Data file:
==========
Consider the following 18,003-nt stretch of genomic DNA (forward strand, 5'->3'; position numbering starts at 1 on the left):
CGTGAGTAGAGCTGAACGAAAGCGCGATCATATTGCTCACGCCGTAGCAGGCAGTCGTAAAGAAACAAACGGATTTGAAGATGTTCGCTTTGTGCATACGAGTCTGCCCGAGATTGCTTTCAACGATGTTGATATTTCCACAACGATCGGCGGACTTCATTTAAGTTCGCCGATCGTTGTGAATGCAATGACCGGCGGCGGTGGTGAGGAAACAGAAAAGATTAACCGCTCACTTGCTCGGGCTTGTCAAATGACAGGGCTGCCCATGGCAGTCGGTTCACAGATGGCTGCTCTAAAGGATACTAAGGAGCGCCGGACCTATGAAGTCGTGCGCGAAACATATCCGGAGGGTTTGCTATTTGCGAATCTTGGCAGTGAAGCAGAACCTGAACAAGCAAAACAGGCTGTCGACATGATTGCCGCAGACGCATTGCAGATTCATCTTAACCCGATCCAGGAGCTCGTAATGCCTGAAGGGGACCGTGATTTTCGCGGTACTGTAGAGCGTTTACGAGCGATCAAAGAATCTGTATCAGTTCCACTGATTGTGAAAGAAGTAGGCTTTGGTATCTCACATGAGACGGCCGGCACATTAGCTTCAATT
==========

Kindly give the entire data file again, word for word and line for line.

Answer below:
Consider the following 18,003-nt stretch of genomic DNA (forward strand, 5'->3'; position numbering starts at 1 on the left):
CGTGAGTAGAGCTGAACGAAAGCGCGATCATATTGCTCACGCCGTAGCAGGCAGTCGTAAAGAAACAAACGGATTTGAAGATGTTCGCTTTGTGCATACGAGTCTGCCCGAGATTGCTTTCAACGATGTTGATATTTCCACAACGATCGGCGGACTTCATTTAAGTTCGCCGATCGTTGTGAATGCAATGACCGGCGGCGGTGGTGAGGAAACAGAAAAGATTAACCGCTCACTTGCTCGGGCTTGTCAAATGACAGGGCTGCCCATGGCAGTCGGTTCACAGATGGCTGCTCTAAAGGATACTAAGGAGCGCCGGACCTATGAAGTCGTGCGCGAAACATATCCGGAGGGTTTGCTATTTGCGAATCTTGGCAGTGAAGCAGAACCTGAACAAGCAAAACAGGCTGTCGACATGATTGCCGCAGACGCATTGCAGATTCATCTTAACCCGATCCAGGAGCTCGTAATGCCTGAAGGGGACCGTGATTTTCGCGGTACTGTAGAGCGTTTACGAGCGATCAAAGAATCTGTATCAGTTCCACTGATTGTGAAAGAAGTAGGCTTTGGTATCTCACATGAGACGGCCGGCACATTAGCTTCAATT